American, Mexican Security Officials Seek Continuity After Elections

By Jorge Valencia
October 12, 2016
Secretaría de Gobernación de México
U.S. Homeland Security Secretary Jeh Johnson, Mexican Foreign Minister Claudia Ruiz Massieu Salinas and Mexican Interior Secretary Miguel Ángel Osorio Chong at an event in Mexico City.

MEXICO CITY — Top security officials in the United States and Mexico say they’re plan to create a high-level commission that will give continuity to bilateral efforts in the years beyond each country’s presidential elections.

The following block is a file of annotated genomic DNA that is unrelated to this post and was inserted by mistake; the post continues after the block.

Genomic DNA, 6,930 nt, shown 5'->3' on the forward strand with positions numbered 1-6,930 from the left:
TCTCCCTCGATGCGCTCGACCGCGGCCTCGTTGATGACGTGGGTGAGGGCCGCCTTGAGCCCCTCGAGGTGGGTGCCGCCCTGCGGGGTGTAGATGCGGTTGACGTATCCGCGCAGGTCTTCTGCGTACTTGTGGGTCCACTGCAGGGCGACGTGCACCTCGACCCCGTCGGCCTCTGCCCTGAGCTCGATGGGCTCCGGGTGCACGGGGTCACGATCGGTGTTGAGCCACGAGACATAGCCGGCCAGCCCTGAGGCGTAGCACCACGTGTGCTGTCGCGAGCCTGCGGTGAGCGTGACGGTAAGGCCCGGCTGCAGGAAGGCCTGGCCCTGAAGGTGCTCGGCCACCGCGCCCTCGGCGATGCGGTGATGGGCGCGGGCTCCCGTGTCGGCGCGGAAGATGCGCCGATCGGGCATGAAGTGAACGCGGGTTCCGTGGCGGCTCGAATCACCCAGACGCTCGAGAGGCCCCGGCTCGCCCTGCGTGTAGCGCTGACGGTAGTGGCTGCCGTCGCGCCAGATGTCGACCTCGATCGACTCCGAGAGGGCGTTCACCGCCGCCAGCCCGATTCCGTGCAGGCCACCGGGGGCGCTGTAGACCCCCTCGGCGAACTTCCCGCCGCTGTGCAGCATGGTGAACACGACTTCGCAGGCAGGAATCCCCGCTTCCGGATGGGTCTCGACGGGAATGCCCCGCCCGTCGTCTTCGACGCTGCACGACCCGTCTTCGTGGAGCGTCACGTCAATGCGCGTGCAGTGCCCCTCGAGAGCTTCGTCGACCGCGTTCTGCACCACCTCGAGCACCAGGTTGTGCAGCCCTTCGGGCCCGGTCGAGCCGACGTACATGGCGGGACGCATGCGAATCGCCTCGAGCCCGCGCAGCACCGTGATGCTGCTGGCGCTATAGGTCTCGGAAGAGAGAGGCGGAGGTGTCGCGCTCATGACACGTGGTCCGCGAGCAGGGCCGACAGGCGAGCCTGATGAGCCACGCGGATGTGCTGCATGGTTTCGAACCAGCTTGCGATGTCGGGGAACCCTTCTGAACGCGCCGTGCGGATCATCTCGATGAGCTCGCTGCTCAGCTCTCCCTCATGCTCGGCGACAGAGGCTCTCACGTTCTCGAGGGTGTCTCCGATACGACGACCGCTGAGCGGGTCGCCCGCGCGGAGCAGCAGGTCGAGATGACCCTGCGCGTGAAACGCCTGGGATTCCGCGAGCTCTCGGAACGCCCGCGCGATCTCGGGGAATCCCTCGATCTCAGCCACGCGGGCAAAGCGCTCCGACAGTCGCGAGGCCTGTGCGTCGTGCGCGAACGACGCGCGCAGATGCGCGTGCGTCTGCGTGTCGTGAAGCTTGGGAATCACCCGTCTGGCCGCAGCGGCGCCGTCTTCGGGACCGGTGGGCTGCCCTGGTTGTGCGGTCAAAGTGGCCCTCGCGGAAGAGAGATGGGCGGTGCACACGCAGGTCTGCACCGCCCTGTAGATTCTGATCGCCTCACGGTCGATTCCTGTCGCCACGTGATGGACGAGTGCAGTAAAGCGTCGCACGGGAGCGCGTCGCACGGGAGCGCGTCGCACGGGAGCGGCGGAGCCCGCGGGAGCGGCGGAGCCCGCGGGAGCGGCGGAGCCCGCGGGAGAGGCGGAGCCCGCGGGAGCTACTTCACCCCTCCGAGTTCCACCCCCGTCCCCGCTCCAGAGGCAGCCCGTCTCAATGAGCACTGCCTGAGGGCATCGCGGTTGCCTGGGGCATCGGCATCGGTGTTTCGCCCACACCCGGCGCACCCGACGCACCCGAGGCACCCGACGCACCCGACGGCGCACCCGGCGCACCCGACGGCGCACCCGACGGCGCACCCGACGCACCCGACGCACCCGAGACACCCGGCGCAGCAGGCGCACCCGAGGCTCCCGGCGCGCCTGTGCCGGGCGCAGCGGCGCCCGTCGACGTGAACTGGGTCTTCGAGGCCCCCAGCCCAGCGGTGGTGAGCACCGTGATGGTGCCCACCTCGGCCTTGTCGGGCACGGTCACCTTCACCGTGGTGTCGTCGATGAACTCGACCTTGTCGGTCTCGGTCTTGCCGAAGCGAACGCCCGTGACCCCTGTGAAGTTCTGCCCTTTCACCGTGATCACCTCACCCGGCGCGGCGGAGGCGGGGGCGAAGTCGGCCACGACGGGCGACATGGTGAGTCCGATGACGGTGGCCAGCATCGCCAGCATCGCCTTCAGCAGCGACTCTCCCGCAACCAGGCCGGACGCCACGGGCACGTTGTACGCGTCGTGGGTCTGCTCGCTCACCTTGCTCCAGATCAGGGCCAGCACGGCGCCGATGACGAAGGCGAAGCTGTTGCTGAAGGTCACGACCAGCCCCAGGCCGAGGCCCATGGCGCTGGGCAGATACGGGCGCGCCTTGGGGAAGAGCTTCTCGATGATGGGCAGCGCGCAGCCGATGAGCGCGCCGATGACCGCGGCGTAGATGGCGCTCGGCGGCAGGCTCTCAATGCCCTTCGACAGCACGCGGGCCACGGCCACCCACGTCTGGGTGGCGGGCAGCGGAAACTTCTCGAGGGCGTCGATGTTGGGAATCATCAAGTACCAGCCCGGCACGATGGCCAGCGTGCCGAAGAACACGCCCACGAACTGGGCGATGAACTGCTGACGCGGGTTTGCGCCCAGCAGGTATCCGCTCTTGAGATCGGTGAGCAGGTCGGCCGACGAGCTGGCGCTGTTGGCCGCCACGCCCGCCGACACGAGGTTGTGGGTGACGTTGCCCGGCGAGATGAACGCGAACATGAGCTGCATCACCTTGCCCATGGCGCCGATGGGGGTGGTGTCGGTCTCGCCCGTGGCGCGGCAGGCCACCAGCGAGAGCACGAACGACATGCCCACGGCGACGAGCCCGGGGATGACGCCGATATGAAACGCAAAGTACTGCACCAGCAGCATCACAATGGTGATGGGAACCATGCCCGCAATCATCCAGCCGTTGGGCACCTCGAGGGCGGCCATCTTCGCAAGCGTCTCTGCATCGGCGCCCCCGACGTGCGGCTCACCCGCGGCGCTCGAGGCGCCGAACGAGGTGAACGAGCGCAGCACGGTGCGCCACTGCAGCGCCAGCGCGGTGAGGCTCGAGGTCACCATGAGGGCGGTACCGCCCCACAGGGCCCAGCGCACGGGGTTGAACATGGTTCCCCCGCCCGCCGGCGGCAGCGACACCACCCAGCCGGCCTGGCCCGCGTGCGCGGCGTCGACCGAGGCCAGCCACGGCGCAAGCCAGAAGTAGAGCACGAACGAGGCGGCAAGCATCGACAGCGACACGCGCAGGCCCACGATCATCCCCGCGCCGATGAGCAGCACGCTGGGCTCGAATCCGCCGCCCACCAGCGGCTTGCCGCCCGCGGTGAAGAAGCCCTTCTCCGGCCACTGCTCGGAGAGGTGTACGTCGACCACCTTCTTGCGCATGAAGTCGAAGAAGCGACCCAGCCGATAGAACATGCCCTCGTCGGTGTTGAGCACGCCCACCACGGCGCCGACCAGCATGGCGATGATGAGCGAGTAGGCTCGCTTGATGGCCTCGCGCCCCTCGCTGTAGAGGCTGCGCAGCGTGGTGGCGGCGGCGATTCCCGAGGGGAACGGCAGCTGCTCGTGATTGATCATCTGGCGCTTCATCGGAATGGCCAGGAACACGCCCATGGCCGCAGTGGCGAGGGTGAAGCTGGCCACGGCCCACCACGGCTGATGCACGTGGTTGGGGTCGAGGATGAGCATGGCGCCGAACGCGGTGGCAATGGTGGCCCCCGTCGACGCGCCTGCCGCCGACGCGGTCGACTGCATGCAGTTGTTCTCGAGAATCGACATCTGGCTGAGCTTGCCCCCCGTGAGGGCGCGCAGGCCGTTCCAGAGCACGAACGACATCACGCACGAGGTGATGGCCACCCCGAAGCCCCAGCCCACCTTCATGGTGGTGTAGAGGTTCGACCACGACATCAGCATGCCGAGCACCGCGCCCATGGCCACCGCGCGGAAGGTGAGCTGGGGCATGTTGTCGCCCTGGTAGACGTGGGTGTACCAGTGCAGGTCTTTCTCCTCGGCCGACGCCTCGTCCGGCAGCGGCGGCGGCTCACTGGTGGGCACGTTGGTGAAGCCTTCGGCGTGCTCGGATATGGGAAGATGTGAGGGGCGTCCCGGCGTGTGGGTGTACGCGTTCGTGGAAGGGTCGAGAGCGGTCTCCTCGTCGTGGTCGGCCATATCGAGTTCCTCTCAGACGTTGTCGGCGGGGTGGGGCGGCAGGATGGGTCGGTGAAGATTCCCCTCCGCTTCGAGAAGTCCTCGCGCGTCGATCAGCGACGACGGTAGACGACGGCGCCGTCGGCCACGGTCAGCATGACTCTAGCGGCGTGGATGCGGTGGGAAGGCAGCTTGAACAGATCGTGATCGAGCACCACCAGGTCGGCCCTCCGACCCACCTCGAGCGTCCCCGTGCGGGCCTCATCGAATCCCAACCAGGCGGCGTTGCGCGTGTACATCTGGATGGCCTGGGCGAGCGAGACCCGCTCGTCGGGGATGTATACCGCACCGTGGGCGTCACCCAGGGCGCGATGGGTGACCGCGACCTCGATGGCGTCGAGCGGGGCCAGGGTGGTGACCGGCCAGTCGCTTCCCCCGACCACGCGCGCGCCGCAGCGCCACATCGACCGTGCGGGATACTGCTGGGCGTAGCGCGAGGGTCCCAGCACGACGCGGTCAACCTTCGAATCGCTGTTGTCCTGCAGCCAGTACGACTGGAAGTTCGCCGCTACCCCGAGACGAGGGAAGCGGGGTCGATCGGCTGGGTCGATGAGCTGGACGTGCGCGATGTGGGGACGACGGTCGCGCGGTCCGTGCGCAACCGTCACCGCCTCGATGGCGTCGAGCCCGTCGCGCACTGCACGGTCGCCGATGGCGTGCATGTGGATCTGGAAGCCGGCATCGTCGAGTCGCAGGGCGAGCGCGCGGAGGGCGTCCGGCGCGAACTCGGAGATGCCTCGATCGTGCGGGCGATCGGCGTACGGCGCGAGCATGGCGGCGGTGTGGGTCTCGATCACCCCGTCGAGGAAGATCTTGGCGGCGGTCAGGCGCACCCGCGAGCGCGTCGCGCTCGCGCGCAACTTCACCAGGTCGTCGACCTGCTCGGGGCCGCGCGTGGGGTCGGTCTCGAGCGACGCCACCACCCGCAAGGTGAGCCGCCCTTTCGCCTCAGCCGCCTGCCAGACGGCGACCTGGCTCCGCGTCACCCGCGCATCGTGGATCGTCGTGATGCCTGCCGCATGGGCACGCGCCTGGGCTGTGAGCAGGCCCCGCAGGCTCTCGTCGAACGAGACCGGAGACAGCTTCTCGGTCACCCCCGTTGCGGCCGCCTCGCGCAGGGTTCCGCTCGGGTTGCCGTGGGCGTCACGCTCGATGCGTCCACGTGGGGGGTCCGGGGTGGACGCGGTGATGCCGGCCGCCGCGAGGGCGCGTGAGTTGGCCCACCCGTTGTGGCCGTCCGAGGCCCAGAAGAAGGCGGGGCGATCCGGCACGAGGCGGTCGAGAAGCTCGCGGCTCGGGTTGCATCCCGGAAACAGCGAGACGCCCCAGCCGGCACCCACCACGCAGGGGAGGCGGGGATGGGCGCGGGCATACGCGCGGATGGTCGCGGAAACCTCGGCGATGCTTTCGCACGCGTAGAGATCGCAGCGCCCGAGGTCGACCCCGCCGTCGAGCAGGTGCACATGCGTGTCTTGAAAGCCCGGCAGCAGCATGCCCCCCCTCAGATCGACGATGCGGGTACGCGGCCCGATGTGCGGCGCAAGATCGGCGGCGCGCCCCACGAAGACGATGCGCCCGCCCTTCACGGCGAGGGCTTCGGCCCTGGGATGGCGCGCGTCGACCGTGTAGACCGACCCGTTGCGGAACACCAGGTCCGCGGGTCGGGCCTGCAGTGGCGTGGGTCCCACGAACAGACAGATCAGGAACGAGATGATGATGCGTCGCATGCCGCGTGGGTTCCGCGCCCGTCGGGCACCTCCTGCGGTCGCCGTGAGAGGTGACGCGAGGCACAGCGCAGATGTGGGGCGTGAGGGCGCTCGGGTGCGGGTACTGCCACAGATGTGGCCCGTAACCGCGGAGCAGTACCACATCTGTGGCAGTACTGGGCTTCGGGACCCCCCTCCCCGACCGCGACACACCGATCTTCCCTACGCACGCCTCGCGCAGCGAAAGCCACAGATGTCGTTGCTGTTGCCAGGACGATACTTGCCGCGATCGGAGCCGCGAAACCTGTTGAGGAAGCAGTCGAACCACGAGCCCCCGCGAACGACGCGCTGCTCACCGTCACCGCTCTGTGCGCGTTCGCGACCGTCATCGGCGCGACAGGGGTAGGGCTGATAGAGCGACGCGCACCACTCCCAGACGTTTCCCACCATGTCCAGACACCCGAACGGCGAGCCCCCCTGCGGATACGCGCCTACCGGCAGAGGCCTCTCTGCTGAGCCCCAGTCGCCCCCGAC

Homeland Security Secretary Jeh Johnson, in an appearance in Mexico City with his counterpart, Interior Secretary Miguel Ángel Osorio Chong, said the commission would be staffed by career personnel not directly impact by appointments from new administrations. Johnson and Chong have met seven times in the four years they’ve each held their post, Johnson said.

"After I leave office in January, and after the administration of [Mexican] President Enrique Peña Nieto leaves office two years from now, we want the relationships that we've built to continue," said Johnson.

Chong and Johnson did not elaborate on the composition or role of the commission. Johnson says that, most recently, the U-S has offered Mexico help on internal security issues. The country is facing its highest murder rate in years.